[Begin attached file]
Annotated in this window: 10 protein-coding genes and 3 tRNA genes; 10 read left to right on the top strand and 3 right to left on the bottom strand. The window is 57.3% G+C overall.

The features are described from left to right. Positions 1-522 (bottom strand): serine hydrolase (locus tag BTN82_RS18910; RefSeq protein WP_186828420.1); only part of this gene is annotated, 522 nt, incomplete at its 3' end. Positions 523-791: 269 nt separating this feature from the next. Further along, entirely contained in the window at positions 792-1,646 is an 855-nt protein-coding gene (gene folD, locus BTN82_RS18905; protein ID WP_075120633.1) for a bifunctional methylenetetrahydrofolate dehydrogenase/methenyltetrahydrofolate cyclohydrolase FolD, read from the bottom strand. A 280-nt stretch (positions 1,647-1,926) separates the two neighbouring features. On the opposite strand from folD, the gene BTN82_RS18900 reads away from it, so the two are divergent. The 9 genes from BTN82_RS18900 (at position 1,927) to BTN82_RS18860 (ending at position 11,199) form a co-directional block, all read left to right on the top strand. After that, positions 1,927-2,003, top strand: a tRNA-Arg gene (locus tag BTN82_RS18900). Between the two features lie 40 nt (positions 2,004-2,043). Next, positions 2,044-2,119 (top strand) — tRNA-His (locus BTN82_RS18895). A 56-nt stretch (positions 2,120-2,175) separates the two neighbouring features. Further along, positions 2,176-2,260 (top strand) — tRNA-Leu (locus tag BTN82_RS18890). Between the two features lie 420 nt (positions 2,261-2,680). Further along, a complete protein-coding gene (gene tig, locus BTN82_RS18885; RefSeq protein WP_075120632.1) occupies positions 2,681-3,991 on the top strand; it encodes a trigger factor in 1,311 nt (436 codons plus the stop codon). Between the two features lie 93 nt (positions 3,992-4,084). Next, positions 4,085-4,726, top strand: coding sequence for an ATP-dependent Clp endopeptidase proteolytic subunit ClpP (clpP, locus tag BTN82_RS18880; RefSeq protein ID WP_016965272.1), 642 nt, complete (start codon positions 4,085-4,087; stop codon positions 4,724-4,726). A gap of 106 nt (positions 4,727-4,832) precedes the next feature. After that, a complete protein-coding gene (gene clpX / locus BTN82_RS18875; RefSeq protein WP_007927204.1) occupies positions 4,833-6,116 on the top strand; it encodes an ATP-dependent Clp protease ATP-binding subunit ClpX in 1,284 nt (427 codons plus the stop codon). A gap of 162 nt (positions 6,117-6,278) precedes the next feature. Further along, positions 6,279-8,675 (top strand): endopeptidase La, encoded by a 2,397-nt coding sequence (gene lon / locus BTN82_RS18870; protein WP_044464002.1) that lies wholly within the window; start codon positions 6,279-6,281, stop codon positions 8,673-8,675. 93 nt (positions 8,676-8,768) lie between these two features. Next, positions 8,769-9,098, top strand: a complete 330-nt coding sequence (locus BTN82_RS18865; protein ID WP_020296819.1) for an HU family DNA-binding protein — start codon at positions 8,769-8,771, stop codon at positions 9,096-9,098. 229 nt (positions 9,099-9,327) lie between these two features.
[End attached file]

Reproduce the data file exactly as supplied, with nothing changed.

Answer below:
Annotated in this window: 10 protein-coding genes and 3 tRNA genes; 10 read left to right on the top strand and 3 right to left on the bottom strand. The window is 57.3% G+C overall.

The features are described from left to right. Positions 1-522 (bottom strand): serine hydrolase (locus tag BTN82_RS18910; RefSeq protein WP_186828420.1); only part of this gene is annotated, 522 nt, incomplete at its 3' end. Positions 523-791: 269 nt separating this feature from the next. Further along, entirely contained in the window at positions 792-1,646 is an 855-nt protein-coding gene (gene folD, locus BTN82_RS18905; protein ID WP_075120633.1) for a bifunctional methylenetetrahydrofolate dehydrogenase/methenyltetrahydrofolate cyclohydrolase FolD, read from the bottom strand. A 280-nt stretch (positions 1,647-1,926) separates the two neighbouring features. On the opposite strand from folD, the gene BTN82_RS18900 reads away from it, so the two are divergent. The 9 genes from BTN82_RS18900 (at position 1,927) to BTN82_RS18860 (ending at position 11,199) form a co-directional block, all read left to right on the top strand. After that, positions 1,927-2,003, top strand: a tRNA-Arg gene (locus tag BTN82_RS18900). Between the two features lie 40 nt (positions 2,004-2,043). Next, positions 2,044-2,119 (top strand) — tRNA-His (locus BTN82_RS18895). A 56-nt stretch (positions 2,120-2,175) separates the two neighbouring features. Further along, positions 2,176-2,260 (top strand) — tRNA-Leu (locus tag BTN82_RS18890). Between the two features lie 420 nt (positions 2,261-2,680). Further along, a complete protein-coding gene (gene tig, locus BTN82_RS18885; RefSeq protein WP_075120632.1) occupies positions 2,681-3,991 on the top strand; it encodes a trigger factor in 1,311 nt (436 codons plus the stop codon). Between the two features lie 93 nt (positions 3,992-4,084). Next, positions 4,085-4,726, top strand: coding sequence for an ATP-dependent Clp endopeptidase proteolytic subunit ClpP (clpP, locus tag BTN82_RS18880; RefSeq protein ID WP_016965272.1), 642 nt, complete (start codon positions 4,085-4,087; stop codon positions 4,724-4,726). A gap of 106 nt (positions 4,727-4,832) precedes the next feature. After that, a complete protein-coding gene (gene clpX / locus BTN82_RS18875; RefSeq protein WP_007927204.1) occupies positions 4,833-6,116 on the top strand; it encodes an ATP-dependent Clp protease ATP-binding subunit ClpX in 1,284 nt (427 codons plus the stop codon). A gap of 162 nt (positions 6,117-6,278) precedes the next feature. Further along, positions 6,279-8,675 (top strand): endopeptidase La, encoded by a 2,397-nt coding sequence (gene lon / locus BTN82_RS18870; protein WP_044464002.1) that lies wholly within the window; start codon positions 6,279-6,281, stop codon positions 8,673-8,675. 93 nt (positions 8,676-8,768) lie between these two features. Next, positions 8,769-9,098, top strand: a complete 330-nt coding sequence (locus BTN82_RS18865; protein ID WP_020296819.1) for an HU family DNA-binding protein — start codon at positions 8,769-8,771, stop codon at positions 9,096-9,098. 229 nt (positions 9,099-9,327) lie between these two features.